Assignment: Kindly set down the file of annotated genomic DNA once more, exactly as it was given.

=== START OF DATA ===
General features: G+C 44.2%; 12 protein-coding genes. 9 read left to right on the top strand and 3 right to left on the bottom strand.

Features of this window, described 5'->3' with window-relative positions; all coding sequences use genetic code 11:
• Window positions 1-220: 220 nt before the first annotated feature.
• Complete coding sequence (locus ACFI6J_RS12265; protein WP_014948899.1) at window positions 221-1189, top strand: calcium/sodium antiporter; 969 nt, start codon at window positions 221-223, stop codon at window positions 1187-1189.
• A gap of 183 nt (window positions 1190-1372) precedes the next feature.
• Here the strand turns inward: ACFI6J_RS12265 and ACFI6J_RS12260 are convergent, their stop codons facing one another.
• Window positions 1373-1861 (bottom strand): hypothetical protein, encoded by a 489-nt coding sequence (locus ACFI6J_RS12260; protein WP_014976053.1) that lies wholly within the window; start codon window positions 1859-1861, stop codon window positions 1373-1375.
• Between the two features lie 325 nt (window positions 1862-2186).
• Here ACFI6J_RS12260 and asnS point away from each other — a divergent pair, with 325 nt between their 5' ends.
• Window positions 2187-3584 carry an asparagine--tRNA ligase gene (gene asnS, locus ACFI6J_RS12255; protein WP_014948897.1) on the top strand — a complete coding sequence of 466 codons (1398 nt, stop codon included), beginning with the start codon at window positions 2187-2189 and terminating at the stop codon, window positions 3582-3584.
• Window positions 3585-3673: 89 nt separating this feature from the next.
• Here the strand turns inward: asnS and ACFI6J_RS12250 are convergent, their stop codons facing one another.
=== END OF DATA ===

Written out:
General features: G+C 44.2%; 12 protein-coding genes. 9 read left to right on the top strand and 3 right to left on the bottom strand.

Features of this window, described 5'->3' with window-relative positions; all coding sequences use genetic code 11:
• Window positions 1-220: 220 nt before the first annotated feature.
• Complete coding sequence (locus ACFI6J_RS12265; protein WP_014948899.1) at window positions 221-1189, top strand: calcium/sodium antiporter; 969 nt, start codon at window positions 221-223, stop codon at window positions 1187-1189.
• A gap of 183 nt (window positions 1190-1372) precedes the next feature.
• Here the strand turns inward: ACFI6J_RS12265 and ACFI6J_RS12260 are convergent, their stop codons facing one another.
• Window positions 1373-1861 (bottom strand): hypothetical protein, encoded by a 489-nt coding sequence (locus ACFI6J_RS12260; protein WP_014976053.1) that lies wholly within the window; start codon window positions 1859-1861, stop codon window positions 1373-1375.
• Between the two features lie 325 nt (window positions 1862-2186).
• Here ACFI6J_RS12260 and asnS point away from each other — a divergent pair, with 325 nt between their 5' ends.
• Window positions 2187-3584 carry an asparagine--tRNA ligase gene (gene asnS, locus ACFI6J_RS12255; protein WP_014948897.1) on the top strand — a complete coding sequence of 466 codons (1398 nt, stop codon included), beginning with the start codon at window positions 2187-2189 and terminating at the stop codon, window positions 3582-3584.
• Window positions 3585-3673: 89 nt separating this feature from the next.
• Here the strand turns inward: asnS and ACFI6J_RS12250 are convergent, their stop codons facing one another.